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. Last Updated: 07/27/2016

$166 Million in T-Bills Sold

The Finance Ministry has sold nearly 300 billion rubles ($166.29 million) in three-month treasury bills at its largest-ever primary auction, and plans to issue about 9 trillion rubles in short-term debt this year, a top ministry official said.


Commercial banks oversubscribed the government's 12th monthly treasury-bill auction Tuesday by about 33 percent, placing 398.20 billion rubles in bids, 298.60 billion rubles of which were satisfied at an average annualized yield of 205.03 percent. At its 11th auction last month, the government sold 173.01 billion rubles in bills at an average annualized yield of 214.19 percent.


Bella Zlatkis, chief of the Finance Ministry's Department of Public Securities and Financial Markets, was audibly elated by the result in a telephone interview Tuesday.


"Nobody believed us," she said. "The Central Bank told me yesterday that bids would be no more than 250, maybe 270 billion rubles ... It shows that we estimated the market very well."


Zlatkis said that the Finance Ministry was entirly satisfied with the average yield the bills fetched. The government uses the bills as a non-inflationary source of funding for budgetary expenditures: The lower the yield, the less the government must pay to finance spending.


"We are, of course, pleased that the yield is much lower than the previous auction," she said.


Such large auctions would have been hard to imagine as recently as January, when the resignations of ex-finance minister Boris Fyodorov and former first deputy prime minister Yegor Gaidar dealt a blow to confidence in the market.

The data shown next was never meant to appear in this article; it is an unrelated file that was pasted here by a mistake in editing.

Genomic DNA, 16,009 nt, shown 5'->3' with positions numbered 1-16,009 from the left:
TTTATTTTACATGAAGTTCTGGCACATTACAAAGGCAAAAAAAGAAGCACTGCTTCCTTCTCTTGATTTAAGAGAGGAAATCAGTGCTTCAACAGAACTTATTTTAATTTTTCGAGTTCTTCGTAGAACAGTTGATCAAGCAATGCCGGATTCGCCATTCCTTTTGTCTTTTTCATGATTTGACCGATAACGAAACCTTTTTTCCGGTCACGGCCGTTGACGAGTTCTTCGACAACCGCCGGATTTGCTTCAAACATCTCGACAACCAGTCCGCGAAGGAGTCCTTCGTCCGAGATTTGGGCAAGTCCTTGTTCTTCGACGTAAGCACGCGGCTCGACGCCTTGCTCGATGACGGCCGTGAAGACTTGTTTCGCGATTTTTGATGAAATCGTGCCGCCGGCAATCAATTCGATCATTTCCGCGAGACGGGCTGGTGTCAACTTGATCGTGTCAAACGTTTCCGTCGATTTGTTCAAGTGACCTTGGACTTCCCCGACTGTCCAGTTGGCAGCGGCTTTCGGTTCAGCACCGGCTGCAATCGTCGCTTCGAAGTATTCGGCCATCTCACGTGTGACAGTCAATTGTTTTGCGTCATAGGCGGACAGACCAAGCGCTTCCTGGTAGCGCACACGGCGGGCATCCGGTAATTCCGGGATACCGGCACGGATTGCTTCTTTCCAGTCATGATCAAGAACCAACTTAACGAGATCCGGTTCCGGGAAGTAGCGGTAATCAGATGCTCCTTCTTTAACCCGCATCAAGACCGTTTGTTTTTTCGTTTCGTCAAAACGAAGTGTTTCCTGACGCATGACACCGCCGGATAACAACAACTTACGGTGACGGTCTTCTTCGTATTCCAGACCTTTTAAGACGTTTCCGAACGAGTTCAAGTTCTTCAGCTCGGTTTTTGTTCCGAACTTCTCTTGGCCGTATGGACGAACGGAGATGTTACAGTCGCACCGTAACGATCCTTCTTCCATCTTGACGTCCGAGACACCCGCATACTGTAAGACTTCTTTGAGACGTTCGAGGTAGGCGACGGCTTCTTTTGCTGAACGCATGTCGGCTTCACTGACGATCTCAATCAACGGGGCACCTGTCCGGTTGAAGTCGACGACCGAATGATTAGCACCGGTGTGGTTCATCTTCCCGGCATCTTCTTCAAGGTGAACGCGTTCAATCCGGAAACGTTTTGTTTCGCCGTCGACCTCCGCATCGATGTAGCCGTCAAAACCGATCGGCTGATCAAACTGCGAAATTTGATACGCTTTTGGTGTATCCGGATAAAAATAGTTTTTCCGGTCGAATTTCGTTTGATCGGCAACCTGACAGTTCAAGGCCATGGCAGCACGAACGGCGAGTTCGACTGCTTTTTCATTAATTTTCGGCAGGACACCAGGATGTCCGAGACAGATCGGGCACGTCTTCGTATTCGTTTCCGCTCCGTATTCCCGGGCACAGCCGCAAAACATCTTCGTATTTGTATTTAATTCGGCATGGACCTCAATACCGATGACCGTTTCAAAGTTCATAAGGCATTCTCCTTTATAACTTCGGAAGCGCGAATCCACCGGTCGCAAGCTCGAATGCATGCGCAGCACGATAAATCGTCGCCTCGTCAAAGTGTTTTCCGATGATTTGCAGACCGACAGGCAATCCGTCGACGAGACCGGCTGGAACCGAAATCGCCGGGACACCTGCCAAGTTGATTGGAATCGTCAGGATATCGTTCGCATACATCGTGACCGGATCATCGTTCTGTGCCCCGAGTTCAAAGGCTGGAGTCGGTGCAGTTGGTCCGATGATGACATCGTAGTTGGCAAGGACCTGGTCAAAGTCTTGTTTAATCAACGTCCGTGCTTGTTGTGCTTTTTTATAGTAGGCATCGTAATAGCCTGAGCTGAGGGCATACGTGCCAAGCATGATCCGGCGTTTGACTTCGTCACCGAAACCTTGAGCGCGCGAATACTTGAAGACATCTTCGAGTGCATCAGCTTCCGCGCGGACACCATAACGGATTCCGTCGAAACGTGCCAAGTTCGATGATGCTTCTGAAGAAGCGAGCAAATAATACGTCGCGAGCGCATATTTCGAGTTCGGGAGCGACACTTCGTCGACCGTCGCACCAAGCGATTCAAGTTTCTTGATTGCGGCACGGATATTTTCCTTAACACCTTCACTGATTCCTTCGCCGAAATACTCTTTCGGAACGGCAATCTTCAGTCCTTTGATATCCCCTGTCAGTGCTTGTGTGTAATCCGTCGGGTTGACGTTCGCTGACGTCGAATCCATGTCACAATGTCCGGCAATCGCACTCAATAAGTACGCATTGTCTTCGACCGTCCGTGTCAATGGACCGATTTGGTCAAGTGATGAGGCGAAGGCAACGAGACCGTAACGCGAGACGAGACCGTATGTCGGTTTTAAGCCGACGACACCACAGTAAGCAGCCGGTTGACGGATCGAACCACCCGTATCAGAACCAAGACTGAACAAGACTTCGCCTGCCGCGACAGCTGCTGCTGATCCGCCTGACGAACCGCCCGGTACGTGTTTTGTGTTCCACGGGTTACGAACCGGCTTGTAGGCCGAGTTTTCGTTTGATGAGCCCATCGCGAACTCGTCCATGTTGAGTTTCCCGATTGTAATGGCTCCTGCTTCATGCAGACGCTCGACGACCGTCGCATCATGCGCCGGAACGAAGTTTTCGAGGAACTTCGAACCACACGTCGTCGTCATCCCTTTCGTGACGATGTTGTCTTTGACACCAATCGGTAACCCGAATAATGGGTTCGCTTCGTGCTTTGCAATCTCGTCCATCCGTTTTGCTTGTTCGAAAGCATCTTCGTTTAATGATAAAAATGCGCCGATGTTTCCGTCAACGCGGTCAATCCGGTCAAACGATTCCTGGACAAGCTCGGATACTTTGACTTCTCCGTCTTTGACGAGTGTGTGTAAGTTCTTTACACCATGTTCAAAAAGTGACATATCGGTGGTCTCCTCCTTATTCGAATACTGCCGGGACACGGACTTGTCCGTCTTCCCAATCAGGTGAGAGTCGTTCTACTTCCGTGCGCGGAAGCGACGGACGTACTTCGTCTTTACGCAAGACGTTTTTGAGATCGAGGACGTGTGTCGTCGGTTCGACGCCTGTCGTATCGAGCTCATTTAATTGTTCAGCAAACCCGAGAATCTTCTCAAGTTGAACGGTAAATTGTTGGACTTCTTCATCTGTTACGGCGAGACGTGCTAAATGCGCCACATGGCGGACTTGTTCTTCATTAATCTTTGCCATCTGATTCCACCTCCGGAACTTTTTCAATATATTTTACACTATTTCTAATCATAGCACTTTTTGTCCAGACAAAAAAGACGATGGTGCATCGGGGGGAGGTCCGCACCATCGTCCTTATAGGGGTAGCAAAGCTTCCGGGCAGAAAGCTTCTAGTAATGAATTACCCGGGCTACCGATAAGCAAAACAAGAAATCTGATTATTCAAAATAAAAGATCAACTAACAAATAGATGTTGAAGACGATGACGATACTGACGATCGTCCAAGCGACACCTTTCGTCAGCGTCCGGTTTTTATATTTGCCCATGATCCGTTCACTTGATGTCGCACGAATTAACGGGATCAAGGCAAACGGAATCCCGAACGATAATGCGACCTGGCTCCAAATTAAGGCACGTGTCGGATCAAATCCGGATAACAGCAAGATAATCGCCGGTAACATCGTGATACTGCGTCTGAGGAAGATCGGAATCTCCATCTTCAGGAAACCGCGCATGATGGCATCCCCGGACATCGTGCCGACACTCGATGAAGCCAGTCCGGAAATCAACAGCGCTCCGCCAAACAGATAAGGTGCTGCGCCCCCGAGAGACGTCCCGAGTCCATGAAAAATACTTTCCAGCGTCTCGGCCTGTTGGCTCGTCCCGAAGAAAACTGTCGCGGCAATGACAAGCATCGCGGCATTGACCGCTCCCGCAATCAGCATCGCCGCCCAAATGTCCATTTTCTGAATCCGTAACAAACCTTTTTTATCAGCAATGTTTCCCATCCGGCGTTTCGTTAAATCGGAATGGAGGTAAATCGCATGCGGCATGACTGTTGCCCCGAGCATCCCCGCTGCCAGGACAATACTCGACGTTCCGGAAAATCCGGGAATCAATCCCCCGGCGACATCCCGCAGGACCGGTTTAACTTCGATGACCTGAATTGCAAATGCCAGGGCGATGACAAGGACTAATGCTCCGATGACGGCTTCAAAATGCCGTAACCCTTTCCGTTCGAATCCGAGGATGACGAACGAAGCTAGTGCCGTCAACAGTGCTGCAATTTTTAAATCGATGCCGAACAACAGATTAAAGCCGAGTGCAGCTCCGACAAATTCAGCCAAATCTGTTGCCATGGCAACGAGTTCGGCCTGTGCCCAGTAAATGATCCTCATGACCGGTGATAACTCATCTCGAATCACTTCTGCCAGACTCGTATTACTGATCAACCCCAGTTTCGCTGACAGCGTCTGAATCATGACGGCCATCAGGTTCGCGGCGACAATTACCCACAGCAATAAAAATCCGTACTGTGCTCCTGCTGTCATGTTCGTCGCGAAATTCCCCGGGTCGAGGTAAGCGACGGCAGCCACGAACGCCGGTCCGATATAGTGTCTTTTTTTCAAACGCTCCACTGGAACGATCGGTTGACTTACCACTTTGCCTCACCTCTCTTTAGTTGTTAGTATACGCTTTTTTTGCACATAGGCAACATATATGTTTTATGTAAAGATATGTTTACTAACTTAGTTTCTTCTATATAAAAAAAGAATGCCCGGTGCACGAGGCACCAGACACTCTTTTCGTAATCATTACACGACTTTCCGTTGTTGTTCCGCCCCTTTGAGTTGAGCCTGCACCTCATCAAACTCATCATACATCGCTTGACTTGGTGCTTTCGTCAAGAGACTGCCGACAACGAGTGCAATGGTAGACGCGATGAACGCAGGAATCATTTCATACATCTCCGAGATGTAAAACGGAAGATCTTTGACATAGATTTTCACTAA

At its January auction, the Finance Ministry only managed to sell about 82 percent of a 120 billion ruble treasury-bill issue. Since then, however, the auctions have attracted growing demand.


Zlatkis said that this month's success would allow the Finance Ministry to increase its next auction to 350 or 400 billion rubles, in line with its plans to issue 8.981 trillion rubles in three- and six-month securities in 1994.


She said that a large jump in primary auction volume should come in September, when the Finance Ministry plans to expand the auctions nationwide.


Alexander Kukharyev of the Moscow Interbank Currency Exchange, where the auctions take place, attributed the high demand to a recent increase in the number of authorized dealers from 28 to 55, and to falling interest rates on the interbank credit market, where banks directly lend each other money.


Annualized three-month rates on the interbank credit market reached between 205 and 215 percent this week, down from 210-220 percent a month ago, according to Yevgeny Shtange, a securities expert at consultancy Skate-Press. He said a recent Moscow city decision to boost the profit tax for banks from 35 to 43 percent had also boosted demand for the government bills, which are tax free.